MANHATTAN, Kan. — At least 13 members of a Kansas State University fraternity tested positive for COVID-19. And after witnessing what she deemed unacceptable behavior off-campus, the Manhattan, Kansas, mayor worries that those numbers will continue to climb.
Mayor Usha Reddi took pictures a couple weeks ago that she posted on Facebook, showing packed bars and patios with students shoulder-to-shoulder – most of them not wearing masks.
"On the front, you could see most of the people were doing the right thing, but on the back, where most bars have patios, it was very packed, packed to the brim," Reddi said.
After alerting other city and county officials, one of those bars, O'Malley's Alley, was ordered to close on Saturday. The health department cited the bar for not following guidelines that limit restaurants and bars to seated areas only and for not following the city's mask mandate.
However, the closure was brief. O'Malley's Alley posted on Twitter it was back open as of Monday.
Reddi said her concerns are not only for those on campus, but that the virus will spread like wildfire through the community. An increase in cases could force students in Kindergarten through 12th grade to move to remote learning or close businesses – again.
Last week, K-State reported 63 COVID-19 cases on campus, with a positivity rate of 9.29%. The university also launched an online dashboard to provide the latest data to the public.
Students have been instructed to wear face masks, social distance and do their part to keep others safe.
Reddi said she hopes the warning prompts bars and students to take necessary safety precautions, not just for themselves, but for the surrounding schools.
"If [the positivity rate] goes beyond 10% for a couple weeks, they're going to go to remote instruction, and that's a huge injustice to our young kids," Reddi said. " If you're in higher education, in college, you can probably handle an online class. But a second grader, third grader? They can't."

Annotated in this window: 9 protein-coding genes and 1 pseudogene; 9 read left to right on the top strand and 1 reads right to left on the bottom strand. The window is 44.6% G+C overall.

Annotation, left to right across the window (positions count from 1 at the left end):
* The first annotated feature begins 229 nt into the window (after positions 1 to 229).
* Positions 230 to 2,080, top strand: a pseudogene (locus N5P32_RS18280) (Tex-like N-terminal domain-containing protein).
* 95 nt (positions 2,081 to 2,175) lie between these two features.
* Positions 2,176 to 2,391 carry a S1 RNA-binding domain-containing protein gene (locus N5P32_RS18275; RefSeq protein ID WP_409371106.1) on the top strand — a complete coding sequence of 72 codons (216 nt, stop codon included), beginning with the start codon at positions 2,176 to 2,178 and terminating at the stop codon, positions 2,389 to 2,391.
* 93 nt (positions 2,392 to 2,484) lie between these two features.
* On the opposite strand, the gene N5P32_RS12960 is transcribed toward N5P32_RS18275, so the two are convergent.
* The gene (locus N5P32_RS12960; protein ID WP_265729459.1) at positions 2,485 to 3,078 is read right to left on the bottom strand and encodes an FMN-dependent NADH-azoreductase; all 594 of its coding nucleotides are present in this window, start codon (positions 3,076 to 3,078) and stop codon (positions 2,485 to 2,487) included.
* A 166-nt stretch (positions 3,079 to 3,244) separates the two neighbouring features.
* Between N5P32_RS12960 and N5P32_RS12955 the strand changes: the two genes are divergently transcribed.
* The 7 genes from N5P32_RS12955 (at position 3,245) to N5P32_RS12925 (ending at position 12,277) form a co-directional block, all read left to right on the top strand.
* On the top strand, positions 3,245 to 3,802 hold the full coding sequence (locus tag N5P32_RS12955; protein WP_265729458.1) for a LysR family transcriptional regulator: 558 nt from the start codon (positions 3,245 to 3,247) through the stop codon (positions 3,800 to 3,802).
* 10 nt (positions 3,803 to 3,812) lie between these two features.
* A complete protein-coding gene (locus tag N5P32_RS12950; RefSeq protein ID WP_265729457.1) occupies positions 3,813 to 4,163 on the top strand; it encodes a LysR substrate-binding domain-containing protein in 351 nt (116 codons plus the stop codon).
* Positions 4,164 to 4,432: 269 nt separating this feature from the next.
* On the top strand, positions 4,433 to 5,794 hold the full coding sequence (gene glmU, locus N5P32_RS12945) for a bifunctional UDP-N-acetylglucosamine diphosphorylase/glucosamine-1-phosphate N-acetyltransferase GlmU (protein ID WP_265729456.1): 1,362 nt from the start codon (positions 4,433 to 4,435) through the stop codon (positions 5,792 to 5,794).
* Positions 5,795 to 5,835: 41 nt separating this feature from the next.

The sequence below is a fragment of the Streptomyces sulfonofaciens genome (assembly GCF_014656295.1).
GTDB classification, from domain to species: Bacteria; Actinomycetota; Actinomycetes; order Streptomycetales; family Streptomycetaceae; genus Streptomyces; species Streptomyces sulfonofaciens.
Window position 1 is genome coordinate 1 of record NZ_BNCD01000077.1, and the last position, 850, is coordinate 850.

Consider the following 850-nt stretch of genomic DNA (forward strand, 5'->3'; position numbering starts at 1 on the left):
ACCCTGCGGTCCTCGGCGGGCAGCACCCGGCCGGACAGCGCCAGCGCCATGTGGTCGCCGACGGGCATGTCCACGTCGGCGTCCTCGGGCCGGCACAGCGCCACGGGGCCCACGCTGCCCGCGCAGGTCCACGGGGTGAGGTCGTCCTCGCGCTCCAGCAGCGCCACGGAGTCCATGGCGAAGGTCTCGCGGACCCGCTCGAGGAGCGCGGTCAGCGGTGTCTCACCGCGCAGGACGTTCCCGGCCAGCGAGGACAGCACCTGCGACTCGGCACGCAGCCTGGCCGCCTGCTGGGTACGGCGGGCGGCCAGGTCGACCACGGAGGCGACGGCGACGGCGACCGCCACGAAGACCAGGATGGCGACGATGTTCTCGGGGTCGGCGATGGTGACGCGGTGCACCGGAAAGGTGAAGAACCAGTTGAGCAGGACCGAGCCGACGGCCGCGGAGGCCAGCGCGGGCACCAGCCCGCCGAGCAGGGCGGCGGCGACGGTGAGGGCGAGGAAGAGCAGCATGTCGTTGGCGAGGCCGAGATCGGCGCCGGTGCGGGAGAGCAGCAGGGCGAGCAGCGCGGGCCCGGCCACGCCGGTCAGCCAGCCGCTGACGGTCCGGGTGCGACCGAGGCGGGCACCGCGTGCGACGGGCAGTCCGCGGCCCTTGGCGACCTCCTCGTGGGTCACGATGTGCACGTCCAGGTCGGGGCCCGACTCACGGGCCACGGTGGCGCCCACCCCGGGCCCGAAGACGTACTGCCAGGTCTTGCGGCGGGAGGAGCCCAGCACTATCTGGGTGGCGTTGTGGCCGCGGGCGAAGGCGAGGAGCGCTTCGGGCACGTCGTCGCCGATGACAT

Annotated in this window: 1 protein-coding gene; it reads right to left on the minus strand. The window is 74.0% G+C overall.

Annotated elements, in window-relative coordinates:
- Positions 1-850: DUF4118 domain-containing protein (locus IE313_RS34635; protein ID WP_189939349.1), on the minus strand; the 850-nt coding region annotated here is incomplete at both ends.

Riley County currently has 674 active COVID-19 with an 11.7% positivity rate this week. The average patient's age is around 30.
But it's not just the younger population Reddi is worried about.
"We have lots of teachers that are much older," she said. "There isn't a big substitute pool anymore for K-12, and our faculty, even at K-State University are older. So, we need to take care of all of them, otherwise things are going to shut down really fast."
Reddi said it's not just bars and restaurants, that a big part of the problem is house parties and backyard get-togethers. She warned that even smaller gatherings can be problematic, sharing that 4 K-State football players contracted the virus by playing video games together.
K-State issued the following letter to students:
Dear K-State Community:
The return to in-person classes and our campuses is an exciting time. There's nothing quite like the beginning of a new semester, full of promise and hope. We have worked hard over the summer months to welcome you back to K-State in a safe and responsible manner.
After our first day of classes, we're pleased to report that most students adhered to our requirements for face coverings and physical distancing in our classrooms. Thank you for this. As we monitor the behaviors in our communities, however, we've already seen many examples of those who will not follow these simple practices to protect everyone.
Right now, as never before in any of our lifetimes, we need everyone to follow the same playbook. Our plans to reopen our campuses were built on our belief that K-Staters share a unique concern for each other. This means we must all do what it takes to protect our fellow Wildcats. If 90% of us follow the rules and 10% do not, we will not be successful in our efforts.
Just yesterday we saw an example of a major university that reopened, only to shut down after one week due to emerging COVID-19 outbreaks. This can happen to us if we fail to follow the simple rules of wearing face coverings and maintaining physical distancing. We ask that you follow these practices in the classroom, when walking outside on campus and off campus. The COVID-19 virus does not stop at the classroom door or the campus boundary. This is an uncomfortable truth in the time we live in.
We ask each of you to personally reflect on the role you play as a member of the K-State family. Lives literally depend on it. Please help us be a university that successfully reopened, and stayed open.
Richard B. Myers, President
Charles Taber, Provost and Executive Vice President